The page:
(On Cable TV, October 2017) I didn’t have very high expectations for T2 Trainspotting. While I liked the first movie, it’s not one of my favourites. The idea of revisiting the same characters twenty years later didn’t seem all that appealing, and I wasn’t too sure I wanted to go back to drug-addled Edinburgh for two hours. But, as the mantra goes, trust Danny Boyle. Boyle’s worst movies are more interesting than most directors’ best, and if he was interested in going back twenty years later, then why not? As it turns out, it doesn’t take a long time for T2 Trainspotting to announce its themes and grab our attention. Twenty years later, our characters have grown older but not necessarily better. They still struggle, albeit now with the added pressures of middle-age weighing on them. Some of them are miraculously still alive. All four main actors are back in their roles, although Ewan McGregor and Jonny Lee Miller get the most challenging assignments in taking on two characters with many issues to resolve. But the film’s best asset is indeed in going back twenty years later to the same places, knowing that it can’t recapture the magic of the original, knowing that life gets less forgiving the more you age, and contemplating youthful excess with something approaching burgeoning wisdom, or at least melancholy. T2 Trainspotting doesn’t forget to have a bit of fun through comic set-pieces, character reunions and action sequences, but it’s at its best when it’s looking around itself and wondering how its characters made it through twenty years. It’s self-aware in ways that most long-delayed sequels should be, acknowledging the passage of time and using it as a central thematic engine. It’s surprisingly enjoyable, but also surprisingly engaging.
(Netflix Streaming, June 2016) I wasn’t expecting much from Australian thriller Son of a Gun, but it does get steadily better as it goes on. Featuring Ewan MacGregor and Alicia Viklander, this film starts as a prison thriller, but gradually becomes more interesting as the characters get out of prison, execute their Big Heist and then have to live with the aftermath. Brenton Thwaites has the central role as a young man who is transformed by prison, becomes the confidante of a veteran criminal and tries to forge his own happy conclusion from between far more powerful villains. While the limits of the film’s budget are obvious, the script gets more interesting as it goes along, and the film’s west-Australia setting makes for an interesting change of pace. There isn’t much more to say about Son of a Gun—at best, it’s a quiet surprise for those who aren’t expecting much more.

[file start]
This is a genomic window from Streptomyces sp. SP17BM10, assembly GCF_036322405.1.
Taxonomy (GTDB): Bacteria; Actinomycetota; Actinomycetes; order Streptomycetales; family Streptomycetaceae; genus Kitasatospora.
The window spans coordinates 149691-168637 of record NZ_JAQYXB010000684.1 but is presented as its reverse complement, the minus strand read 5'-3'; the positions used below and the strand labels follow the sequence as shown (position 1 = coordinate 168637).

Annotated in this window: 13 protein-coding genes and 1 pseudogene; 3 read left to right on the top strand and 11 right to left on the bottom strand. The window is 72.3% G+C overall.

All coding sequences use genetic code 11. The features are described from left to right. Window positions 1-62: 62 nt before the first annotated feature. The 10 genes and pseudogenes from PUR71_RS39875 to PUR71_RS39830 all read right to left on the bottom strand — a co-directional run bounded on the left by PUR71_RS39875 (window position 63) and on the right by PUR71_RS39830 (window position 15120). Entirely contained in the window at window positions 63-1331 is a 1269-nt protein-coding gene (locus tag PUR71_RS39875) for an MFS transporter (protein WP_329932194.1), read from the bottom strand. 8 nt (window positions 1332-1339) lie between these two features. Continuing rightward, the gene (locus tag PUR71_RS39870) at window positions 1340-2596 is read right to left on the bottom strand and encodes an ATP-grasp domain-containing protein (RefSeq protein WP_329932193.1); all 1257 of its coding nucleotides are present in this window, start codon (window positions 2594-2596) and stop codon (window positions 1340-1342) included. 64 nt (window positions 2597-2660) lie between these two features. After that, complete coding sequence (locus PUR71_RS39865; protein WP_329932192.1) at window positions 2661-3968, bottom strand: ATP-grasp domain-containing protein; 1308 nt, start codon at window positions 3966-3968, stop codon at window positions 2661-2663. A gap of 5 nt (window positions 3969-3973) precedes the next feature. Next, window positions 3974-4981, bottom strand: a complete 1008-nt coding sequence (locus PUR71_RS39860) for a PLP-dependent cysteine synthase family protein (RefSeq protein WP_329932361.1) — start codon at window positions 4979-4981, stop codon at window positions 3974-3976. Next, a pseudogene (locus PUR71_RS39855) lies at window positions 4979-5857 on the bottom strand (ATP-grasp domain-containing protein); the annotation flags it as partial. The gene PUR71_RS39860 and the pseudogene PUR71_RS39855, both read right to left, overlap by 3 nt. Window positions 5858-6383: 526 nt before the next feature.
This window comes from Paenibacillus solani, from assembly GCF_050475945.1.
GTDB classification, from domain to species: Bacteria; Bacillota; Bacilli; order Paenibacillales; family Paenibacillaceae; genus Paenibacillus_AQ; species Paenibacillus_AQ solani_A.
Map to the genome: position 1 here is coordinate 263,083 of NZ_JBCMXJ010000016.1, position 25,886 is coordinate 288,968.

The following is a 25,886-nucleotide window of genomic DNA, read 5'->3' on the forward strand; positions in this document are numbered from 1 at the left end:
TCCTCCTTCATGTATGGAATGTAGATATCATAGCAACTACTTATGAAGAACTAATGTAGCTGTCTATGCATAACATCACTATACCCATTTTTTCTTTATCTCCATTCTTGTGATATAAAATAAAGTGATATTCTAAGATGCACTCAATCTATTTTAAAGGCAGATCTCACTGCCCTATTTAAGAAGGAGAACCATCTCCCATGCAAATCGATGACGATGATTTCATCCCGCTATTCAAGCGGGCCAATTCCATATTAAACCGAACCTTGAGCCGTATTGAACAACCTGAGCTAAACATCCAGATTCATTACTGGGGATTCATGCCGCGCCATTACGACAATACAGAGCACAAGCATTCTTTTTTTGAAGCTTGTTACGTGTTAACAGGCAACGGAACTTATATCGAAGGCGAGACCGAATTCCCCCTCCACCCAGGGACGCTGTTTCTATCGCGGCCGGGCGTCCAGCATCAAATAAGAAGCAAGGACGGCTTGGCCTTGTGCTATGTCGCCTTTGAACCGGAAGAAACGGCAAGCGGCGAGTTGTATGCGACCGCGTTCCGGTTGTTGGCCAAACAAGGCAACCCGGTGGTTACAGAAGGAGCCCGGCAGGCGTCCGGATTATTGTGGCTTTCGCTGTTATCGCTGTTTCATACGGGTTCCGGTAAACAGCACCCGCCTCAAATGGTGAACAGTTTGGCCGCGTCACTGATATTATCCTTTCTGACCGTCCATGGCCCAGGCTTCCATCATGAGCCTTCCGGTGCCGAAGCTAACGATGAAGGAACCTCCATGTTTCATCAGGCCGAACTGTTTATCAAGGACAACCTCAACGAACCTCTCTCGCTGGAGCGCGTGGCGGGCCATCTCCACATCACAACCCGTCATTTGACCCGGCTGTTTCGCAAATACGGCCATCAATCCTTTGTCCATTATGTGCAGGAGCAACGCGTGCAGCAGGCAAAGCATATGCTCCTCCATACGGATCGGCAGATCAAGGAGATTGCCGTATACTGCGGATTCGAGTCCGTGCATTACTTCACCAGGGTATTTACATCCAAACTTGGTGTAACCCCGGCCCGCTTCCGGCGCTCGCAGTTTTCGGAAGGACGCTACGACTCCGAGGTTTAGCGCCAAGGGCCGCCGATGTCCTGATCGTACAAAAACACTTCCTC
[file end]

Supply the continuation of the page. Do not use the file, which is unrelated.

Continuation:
(On TV, December 2015) In trying to explain the mess that is A Life Less Ordinary, I’m tempted to say that one doesn’t become a daring visionary director without making a few mistakes along the way, and so Danny Boyle didn’t become Danny Boyle without making a few less-successful films on his way to Slumdog Millionaire and 127 Hours. A Life Less Ordinary could have been a frantic star-crossed crime romance between an arrogant heiress and an oppressed blue-collar worker, but the script felt that it was necessary to frame this romance in a fantasy involving angels tasked in making two very different people fall in love. You can see here the various frantic methods that Boyle often uses to shake things up, even though they’re not always successful. Depicting heaven as a police station where everything is in white? Great visuals, all the way down to the white stockings. Spending an interminable time with characters signing Beyond the Sea in a redneck karaoke bar? Oh, shoot me now. Ewan MacGregor isn’t much more than simply OK in the lead role, while Cameron Diaz gets an early borderline-unlikable role to play –far more interesting are Delroy Lindo and Holly Hunter as angels on a mission, even though the particulars of their plot-line are increasingly ridiculous. A Life Less Ordinary is a film less ordinary, and it suffers from its own quirkiness, trying to blend romance with fantasy with bloody violence. The tonal shifts are severe and the whole thing becomes some something to be appreciated more than to be experienced: I suspect that I would have liked the film more had I seen it fifteen years ago. I also suspect that the film suffered from comparisons to Boyle’s earlier Shallow Grave and Trainspotting. Not, it’s not as good as those two. On the other hand, it does have a considerable amount of (misguided) energy, which isn’t too bad. If nothing else, it can still claim, more than a decade and a half later, that there still isn’t anything quite like it.